In the Name of the Father and of the Son and of the Holy Spirit, one God. Amen. Dear beloved, as we walk through the Week of the Publican and Pharisee, let us commemorate the Translation of the Holy Relics of Father among the saints, Saint John Chrysostom. This coming Sunday is also the Synaxis of the Three Holy Hierarchs Saint Basil the Great, Saint Gregory the theologian, and Saint John Chrysostom. Saint Basil, Saint Gregory, Saint John Chrysostom, pray for us!

Saint John Chrysostom is a great ecumenical teacher and holy hierarch respected and loved by many in his time until today. He had an untimely death in 407 AD. His disciple, Patriarch of Constantinople Saint Proclus, during a Divine Liturgy at the Hagia Sophia, was praising Saint John Chrysostom, “O John, your life was filled with sorrow, but your death was glorious. Your grave is blessed and reward is great, by the grace and mercy of our Lord Jesus Christ O graced one, having conquered the bounds of time and place! Love has conquered space, unforgetting memory has annihilated the limits, and place does not hinder the miracles of the saint.”

When Saint Proclus said that, the people were so moved that they asked the saint to intercede with the emperor to allow the holy relics of Saint John be brought back to Constantinople. The emperor was touched by the sincerity of Saint Proclus the Patriarch and gave an order to transfer the relics of Saint John.

However, nobody could lift the holy relics of Saint John. The emperor then realized that he gave an order, rather than with a prayer. So the emperor wrote a petition to the reposed Saint John, asking for the saint’s forgiveness. When the emperor’s petition was read out, the people could lift the holy relics of Saint John, and the relics were transferred to Constantinople. When Saint Proclus opened the coffin, he saw the incorrupt body of Saint John. The emperor saw the incorrupt body of Saint John and cried to the reposed saint, asking for forgiveness for his mother who exiled the saint.

In the morning, when the people brought the saint’s coffin to the Church of the Holy Apostles, they cried to the saint, “Father, take up your throne!” Then Saint Proclus and the people saw Saint John’s incorrupt body open his mouth and declare, “Peace be to all”. Many sick people were healed.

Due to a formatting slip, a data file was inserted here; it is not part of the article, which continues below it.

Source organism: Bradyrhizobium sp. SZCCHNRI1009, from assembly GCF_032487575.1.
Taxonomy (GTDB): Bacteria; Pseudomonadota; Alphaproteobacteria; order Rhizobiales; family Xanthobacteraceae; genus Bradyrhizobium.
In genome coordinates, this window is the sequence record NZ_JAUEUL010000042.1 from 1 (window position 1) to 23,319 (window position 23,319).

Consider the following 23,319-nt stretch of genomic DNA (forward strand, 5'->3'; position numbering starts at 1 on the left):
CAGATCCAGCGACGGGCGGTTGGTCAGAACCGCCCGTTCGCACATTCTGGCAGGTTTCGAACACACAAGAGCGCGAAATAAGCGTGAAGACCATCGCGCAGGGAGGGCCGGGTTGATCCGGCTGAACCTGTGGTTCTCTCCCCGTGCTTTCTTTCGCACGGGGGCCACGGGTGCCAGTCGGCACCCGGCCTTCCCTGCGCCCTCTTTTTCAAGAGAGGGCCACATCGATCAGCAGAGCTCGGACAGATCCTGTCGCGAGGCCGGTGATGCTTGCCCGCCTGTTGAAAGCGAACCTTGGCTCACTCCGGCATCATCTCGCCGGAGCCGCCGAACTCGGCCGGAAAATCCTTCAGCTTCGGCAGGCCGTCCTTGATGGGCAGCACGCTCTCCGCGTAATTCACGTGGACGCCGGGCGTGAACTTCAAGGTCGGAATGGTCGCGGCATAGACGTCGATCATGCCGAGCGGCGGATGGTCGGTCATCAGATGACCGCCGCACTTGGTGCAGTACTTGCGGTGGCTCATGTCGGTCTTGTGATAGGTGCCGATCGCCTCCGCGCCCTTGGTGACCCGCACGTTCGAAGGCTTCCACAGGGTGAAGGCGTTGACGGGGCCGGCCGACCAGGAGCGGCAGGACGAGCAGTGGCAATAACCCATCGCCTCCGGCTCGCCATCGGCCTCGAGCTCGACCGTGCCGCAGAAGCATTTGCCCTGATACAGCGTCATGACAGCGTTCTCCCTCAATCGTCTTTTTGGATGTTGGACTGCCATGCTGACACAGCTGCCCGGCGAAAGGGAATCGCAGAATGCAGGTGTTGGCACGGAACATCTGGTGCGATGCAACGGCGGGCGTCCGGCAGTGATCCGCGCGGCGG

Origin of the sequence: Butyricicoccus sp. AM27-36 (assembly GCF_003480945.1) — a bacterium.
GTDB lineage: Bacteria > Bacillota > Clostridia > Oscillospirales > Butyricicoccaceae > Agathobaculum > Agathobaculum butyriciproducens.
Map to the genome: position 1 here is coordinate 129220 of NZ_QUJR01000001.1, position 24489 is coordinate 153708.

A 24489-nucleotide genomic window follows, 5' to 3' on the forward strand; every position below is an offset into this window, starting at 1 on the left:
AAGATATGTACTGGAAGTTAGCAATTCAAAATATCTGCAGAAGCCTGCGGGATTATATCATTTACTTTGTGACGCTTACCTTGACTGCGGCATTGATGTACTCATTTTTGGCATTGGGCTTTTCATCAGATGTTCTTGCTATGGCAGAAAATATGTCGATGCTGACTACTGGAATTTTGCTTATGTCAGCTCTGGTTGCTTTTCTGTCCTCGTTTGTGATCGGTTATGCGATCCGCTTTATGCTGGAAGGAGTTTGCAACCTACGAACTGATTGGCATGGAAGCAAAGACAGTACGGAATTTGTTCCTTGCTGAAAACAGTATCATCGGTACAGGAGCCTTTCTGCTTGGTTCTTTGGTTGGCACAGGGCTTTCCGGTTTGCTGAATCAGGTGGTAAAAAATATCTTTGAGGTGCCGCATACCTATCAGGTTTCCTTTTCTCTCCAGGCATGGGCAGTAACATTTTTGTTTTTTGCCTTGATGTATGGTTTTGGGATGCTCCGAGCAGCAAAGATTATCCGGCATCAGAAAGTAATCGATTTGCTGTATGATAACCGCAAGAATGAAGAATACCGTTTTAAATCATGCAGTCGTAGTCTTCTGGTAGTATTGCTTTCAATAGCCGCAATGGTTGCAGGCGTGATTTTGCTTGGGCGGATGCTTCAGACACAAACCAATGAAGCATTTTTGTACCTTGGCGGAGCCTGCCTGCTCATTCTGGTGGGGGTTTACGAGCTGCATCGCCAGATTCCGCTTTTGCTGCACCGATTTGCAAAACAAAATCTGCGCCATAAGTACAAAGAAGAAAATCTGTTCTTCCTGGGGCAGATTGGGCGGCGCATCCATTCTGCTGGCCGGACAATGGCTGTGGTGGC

“Let us flee from the pride of the Pharisee and learn humility from the Publican’s tears? Let us cry to our Lord and Savior Jesus Christ, have mercy on us!”

Let us remember that while God has infinite mercy on all of us who profess our faith in humility and repentance before Him, He cannot save us if we pretend or imagine ourselves as saints (St Luke 18:9-14).

As a Christian, prayer is central to our lives. As Saint Ephraim the Syrian said, “Blessed is he who prays with fervor, for the devil never approaches him”. If we pray unceasingly, the evil one has no room to sneak in. All of us who are deep in the world, will struggle in the world and grapple with our faith. And yet, do not despair even if we cannot pray unceasingly, for God is merciful and hears us when we repent and pray. Pray to God for strength against our obstacles along our pilgrimage to Him, for the path to God is a battlefield that we need to fight hard for. It is a race till the end of our journey.

Saint Tikhon of Zadonsk encouraged us thus. “Prayer does not consist merely in standing and bowing your body or in reading written prayers… it is possible to pray at all times, in all places, with the mind and spirit. You can lift up your mind and heart to God while walking, sitting, working, in a crowd and in solitude. His door is always open, unlike man’s. We can always say to Him in our hearts: Lord have mercy.”

The Christian prayer is dynamic and abundant in action. It is not a mere repetition of words. The Desert Fathers said, “What is pure prayer? Pure prayer is brief in words but abundant in actions. For if your actions do not exceed your petitions, then your prayers are mere words.” (St Matthew 6:5-15, St John 14-17).

When we think of prayer, we often think of 4 kinds of prayers – Lamentations, Requests, Gratitude, and Praises. But in the Church, especially when it comes to the journey towards Theosis, we are thinking of the fifth kind of prayer – Dialog. In the Church, a dialog with God can be silent, listening, lifting our minds and hearts to God, to be aware of His Holy Name and His everything. Let us, in our daily walk, be aware of the fifth kind of prayer even as we make other forms of prayer. After all, God is not the lottery, or a genie. In our journey as Christians, it is the relationship we hope to bond with God that makes the difference. There is power in prayer, especially prayer that is abundant in love and steeped in humility and repentance, interceding for the needs of others before us.

Let us call upon the Holy Name of Christ our Lord and Savior often, for there is power in His Holy Name, “Lord Jesus Christ, Son of God, have mercy on me, a sinner”.

Let us close by praying the thanksgiving prayer:

It is truly meet to call thee blest, the Theotokos, ever blessed and most pure, and the Mother of our God. More honorable than the Cherubim, and more glorious than the Seraphim, without corruption thou gavest birth to God the Word: True Theotokos, we magnify thee.

O virgin Theotokos, rejoice; O Mary full of grace, the Lord is with thee. Blessed art thou among women, and blessed is the fruit of thy womb, for thou hast borne the Savior of our souls, Jesus Christ our Lord. Amen.

Fr Raphael+

Readings
Leviticus 5:1-6
Psalm 51:1-19 (LXX 50)
St Mark 13:31-14:2
1 John 1:8-2:6